You build teams around players like Thompson – guys who empty the tank every time they go out, who relish the hard work that goes with playing a box to box role in the middle third, but also who can light up a game with moments of quality if the chance arises.

Keith Doyle might feel a little bit hard done by not to be included here, but while he was imperious against St. Aidan’s in the group stages and good in patches throughout the knockout series, he wasn’t nearly as consistent as the St. Croan’s man.

Midfield: Enda Crawley (Éire Óg) 

If we were to go on Sunday’s final alone, then it could be argued that Crawley wasn’t even the best midfielder in his club – but over the course of the season, there could be no mistaking who was the leading light in this sector. Crawley is a throwback to midfielders of 20 years ago – extremely powerful, imperious in the air, and with a good boot on him, able to stride forward and take a score if needs be. If he can add a fraction more agility and flexibility, he could easily be an impact player at the next level.

Right Half-Forward: Mark Dowd (Creggs)

Cian Kelly made a pretty powerful case for inclusion last Sunday and if he had been started all year long, perhaps he would have had to get the nod. Mark Dowd however was a regular for Creggs, in a pivotal position in the half-forward line, and he never let his team down, always competing well and adding sharpness and craft to the team’s attacking play. His form made it a lot easier for management to push Shane Dowd back into midfield, which is an area where the club needed that bit of help and quality.

Centre-Forward: Aengus Lyons (Fuerty)

Lyons got his name on a lot of vital goals for Fuerty this year, and thrived in the much more fluid, high-tempo style of play that was employed in the club for this year’s campaign. With promotion to the O’Rourke Cup secured and St. Dominic’s out of the way, they’ll start 2023 as favourites for the Intermediate championship, and Lyons – and his brothers – will be at the heart of that.

Left Half-Forward: James McGreal (Éire Óg)

McGreal lined out in a lot of different positions this year, from corner back all the way up to wing forward, but in a team like this, 12 would be the spot for him. His linking of the play is very good, he puts himself in the right position to make tackles, and his intelligence on the ball is like that of a player with a decade of senior experience. Would we pick a real team with three somewhat small half-forwards like this? That’s another question, but for the purposes of this exercise, McGreal has earned his spot.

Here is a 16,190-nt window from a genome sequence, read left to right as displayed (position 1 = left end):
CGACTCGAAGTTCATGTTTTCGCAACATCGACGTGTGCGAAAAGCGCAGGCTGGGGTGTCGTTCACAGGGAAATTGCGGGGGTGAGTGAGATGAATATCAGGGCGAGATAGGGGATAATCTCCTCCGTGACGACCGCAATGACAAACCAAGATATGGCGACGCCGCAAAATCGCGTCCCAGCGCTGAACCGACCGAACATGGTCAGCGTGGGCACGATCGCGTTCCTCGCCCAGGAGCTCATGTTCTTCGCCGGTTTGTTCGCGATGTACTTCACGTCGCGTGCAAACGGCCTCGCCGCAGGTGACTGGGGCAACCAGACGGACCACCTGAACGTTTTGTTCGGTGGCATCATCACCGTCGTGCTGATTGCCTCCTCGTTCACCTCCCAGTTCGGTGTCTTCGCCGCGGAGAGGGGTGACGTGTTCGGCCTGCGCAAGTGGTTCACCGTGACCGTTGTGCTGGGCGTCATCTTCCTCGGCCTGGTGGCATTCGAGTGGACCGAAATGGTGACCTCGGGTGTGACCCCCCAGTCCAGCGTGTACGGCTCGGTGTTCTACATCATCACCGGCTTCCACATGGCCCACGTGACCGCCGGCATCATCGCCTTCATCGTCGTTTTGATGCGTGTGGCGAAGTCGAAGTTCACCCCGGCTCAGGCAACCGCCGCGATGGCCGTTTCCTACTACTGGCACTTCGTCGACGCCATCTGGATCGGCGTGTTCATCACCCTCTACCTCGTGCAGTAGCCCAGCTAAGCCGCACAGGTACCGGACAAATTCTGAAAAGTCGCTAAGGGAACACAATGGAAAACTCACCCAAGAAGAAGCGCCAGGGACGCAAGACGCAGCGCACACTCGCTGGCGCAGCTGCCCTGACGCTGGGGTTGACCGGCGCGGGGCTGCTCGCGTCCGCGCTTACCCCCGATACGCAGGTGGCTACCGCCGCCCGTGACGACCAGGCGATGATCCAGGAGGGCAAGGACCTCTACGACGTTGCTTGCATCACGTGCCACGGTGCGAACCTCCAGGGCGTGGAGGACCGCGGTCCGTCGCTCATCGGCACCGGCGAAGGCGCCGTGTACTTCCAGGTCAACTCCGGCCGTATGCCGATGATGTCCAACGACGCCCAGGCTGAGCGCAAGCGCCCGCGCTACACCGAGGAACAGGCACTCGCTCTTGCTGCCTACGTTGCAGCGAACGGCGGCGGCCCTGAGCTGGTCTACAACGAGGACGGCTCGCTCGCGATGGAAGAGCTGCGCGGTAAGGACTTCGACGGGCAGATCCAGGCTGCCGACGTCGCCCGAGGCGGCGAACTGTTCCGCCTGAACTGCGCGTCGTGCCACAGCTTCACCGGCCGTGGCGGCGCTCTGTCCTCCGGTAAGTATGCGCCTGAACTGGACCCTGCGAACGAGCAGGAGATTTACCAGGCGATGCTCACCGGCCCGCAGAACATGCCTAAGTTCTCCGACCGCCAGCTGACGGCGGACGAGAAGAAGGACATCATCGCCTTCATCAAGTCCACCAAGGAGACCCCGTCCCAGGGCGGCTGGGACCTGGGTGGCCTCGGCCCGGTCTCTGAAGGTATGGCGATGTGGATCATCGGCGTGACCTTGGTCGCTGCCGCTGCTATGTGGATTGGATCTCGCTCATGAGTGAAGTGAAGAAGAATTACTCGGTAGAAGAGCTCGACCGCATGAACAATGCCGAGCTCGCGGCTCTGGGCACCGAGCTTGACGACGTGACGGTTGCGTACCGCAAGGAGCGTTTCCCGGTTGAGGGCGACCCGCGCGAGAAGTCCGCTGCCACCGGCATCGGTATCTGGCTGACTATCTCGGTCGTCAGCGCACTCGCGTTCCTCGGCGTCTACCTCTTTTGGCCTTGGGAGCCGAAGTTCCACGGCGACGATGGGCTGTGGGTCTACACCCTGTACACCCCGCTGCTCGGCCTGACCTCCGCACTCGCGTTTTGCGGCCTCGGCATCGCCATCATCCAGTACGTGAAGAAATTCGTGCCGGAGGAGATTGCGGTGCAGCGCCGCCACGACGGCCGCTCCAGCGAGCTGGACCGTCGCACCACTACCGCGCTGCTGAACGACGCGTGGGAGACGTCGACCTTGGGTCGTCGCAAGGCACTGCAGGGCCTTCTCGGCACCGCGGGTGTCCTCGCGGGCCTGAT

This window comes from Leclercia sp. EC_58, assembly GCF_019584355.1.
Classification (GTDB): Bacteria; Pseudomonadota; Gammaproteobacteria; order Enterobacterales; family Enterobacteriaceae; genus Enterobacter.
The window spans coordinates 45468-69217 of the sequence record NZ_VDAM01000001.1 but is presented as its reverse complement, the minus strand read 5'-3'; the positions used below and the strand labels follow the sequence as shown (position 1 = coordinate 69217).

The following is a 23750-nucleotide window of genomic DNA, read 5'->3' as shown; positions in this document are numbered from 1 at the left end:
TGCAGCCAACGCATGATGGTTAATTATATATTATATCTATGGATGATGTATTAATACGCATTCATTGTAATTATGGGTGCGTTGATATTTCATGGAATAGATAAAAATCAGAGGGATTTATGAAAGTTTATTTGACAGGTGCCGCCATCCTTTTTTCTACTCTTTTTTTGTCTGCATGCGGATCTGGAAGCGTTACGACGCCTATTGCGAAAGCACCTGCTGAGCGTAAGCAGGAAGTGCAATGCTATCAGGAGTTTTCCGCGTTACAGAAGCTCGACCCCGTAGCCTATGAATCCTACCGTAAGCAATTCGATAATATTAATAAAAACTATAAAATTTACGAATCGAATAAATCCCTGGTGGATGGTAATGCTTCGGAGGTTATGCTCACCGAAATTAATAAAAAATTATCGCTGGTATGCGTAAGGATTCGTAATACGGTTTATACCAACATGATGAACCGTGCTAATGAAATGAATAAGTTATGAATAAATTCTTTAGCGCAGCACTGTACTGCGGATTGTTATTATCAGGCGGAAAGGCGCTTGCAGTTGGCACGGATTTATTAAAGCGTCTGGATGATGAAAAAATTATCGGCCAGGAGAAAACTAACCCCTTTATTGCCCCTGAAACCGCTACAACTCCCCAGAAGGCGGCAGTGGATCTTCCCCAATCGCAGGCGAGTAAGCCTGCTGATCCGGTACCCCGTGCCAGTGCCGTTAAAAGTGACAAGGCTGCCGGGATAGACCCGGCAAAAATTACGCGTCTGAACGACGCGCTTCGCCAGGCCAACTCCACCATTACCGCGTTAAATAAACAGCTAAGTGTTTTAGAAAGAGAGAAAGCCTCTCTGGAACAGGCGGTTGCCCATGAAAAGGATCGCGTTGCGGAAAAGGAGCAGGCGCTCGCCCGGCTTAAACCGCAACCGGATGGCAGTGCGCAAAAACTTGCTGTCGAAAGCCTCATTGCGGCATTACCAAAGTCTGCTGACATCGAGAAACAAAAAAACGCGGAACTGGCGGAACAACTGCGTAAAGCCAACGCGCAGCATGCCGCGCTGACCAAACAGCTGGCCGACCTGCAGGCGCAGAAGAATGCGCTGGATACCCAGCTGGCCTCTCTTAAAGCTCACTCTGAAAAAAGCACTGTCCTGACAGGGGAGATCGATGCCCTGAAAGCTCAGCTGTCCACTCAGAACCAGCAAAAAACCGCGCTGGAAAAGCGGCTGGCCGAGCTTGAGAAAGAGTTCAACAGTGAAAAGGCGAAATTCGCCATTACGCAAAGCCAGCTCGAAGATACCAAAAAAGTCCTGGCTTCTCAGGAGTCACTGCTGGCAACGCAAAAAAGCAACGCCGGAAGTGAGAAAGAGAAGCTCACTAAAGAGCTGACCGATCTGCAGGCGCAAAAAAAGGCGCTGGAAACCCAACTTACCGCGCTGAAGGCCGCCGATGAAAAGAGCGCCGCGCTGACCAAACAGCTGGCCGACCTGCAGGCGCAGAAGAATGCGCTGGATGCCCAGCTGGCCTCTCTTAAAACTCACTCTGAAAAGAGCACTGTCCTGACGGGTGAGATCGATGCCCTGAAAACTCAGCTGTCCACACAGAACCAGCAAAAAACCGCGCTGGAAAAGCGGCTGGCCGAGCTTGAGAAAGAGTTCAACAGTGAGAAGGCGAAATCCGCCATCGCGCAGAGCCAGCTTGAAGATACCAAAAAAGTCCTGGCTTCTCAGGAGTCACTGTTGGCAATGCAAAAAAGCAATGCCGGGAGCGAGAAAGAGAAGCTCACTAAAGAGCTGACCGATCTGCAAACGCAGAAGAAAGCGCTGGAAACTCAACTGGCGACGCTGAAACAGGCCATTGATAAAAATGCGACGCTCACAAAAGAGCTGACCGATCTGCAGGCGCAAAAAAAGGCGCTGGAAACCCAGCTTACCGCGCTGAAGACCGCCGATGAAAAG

Right Corner-Forward: Darren Donnelly (St. Dominic’s)

Given St. Dominic’s history in county finals, and indeed Donnelly’s own ill-luck in 2021 when an ill-timed bout of Covid meant he missed the decider, he could easily have panicked in the aftermath of his black card last Sunday. Instead he performed an excellent mental reset and came back on the field to play a crucial role for his team. It crowned an excellent year for Donnelly, where like the rest of the team, he needed to transform his style. Prior to 2022, he was almost exclusively a poacher, but now he offers so much more.

Full-Forward: Conor Cox (Éire Óg)

In what was an extremely competitive battle for the number 14 shirt, Jack McDonnell (St. Brigid’s), Paul Garvey (Kilmore) and Dan Malone (St. Croan’s) all played to a very high standard, and any of those three would have been justifiable selections.

Nonetheless it’s still impossible to look past Cox, who led from the front for Éire Óg and aside from the quarter-final against St. Brigid’s where he never settled into the game, was a key man every time he togged out. As a pure scorer, there are very few on his level in the county, senior or intermediate.

Left Corner-Forward: Liam Creaton (Éire Óg)

From the group stages and through to the knockouts, Creaton was performing so well that the question of whether or not he was due for a county call up was being asked quite loudly. Unfortunately for him, the fact that he had has worst day of the year in the county final means that probably won’t happen, but over the season as a whole, he earned his slot on this team. His partnership with Cox was a key factor in Éire Óg progressing as far as they did in 2022.

*Compiled by Kevin Egan